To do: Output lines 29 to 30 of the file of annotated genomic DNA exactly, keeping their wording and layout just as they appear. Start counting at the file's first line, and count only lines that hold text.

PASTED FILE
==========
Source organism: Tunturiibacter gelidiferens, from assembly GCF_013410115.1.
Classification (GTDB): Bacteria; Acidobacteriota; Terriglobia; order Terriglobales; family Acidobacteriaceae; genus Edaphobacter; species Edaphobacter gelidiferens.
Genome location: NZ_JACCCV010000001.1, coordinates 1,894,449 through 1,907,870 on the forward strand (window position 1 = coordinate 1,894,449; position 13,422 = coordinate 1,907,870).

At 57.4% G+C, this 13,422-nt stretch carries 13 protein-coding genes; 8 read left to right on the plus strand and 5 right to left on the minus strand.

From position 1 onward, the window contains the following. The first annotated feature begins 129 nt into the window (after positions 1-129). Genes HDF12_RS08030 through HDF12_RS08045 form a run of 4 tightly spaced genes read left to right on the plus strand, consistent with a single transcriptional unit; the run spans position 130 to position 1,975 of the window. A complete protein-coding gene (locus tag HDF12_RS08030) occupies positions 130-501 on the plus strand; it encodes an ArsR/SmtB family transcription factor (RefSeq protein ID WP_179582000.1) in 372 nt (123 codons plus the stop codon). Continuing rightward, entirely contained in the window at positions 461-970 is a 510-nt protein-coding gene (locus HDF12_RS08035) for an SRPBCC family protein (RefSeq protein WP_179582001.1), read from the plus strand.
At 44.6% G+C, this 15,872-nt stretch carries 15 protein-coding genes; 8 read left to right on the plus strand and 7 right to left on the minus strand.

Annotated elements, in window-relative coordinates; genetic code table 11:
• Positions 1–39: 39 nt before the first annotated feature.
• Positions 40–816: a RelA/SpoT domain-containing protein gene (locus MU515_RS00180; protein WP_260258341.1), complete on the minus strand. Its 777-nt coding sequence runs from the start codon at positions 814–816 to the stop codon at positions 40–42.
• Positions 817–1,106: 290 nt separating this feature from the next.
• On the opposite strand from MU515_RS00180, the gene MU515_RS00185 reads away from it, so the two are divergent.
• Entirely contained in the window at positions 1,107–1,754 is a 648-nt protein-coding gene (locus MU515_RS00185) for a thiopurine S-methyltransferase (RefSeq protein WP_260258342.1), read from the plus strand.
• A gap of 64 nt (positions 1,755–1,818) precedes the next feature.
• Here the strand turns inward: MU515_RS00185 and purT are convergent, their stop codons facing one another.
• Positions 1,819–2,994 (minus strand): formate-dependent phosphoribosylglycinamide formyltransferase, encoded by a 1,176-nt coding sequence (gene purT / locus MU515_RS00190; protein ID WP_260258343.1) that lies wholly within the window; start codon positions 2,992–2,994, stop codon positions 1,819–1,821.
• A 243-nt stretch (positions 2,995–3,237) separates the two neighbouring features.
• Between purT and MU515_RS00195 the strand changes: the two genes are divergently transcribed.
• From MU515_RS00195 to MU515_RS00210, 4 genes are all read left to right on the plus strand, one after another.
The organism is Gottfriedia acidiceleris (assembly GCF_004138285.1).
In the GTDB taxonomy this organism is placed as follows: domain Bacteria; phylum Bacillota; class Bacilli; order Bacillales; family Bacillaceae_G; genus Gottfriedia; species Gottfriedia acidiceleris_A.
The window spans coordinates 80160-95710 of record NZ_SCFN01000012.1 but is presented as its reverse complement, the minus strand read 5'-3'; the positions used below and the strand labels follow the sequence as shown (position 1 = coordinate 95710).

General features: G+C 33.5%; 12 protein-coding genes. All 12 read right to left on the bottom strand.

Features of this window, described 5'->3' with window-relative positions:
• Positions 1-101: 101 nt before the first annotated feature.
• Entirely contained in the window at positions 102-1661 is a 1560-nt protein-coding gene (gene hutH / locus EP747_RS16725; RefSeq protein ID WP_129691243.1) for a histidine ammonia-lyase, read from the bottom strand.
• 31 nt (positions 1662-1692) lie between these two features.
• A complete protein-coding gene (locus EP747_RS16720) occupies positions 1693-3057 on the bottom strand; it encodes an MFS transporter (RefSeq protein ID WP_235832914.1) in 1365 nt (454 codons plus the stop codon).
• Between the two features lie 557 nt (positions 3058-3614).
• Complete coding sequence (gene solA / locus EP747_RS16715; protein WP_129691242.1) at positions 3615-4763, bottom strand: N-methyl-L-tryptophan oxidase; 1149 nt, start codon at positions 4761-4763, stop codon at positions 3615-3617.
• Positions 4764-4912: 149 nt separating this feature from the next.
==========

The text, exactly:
• Complete coding sequence (gene solA / locus EP747_RS16715; protein WP_129691242.1) at positions 3615-4763, bottom strand: N-methyl-L-tryptophan oxidase; 1149 nt, start codon at positions 4761-4763, stop codon at positions 3615-3617.
• Positions 4764-4912: 149 nt separating this feature from the next.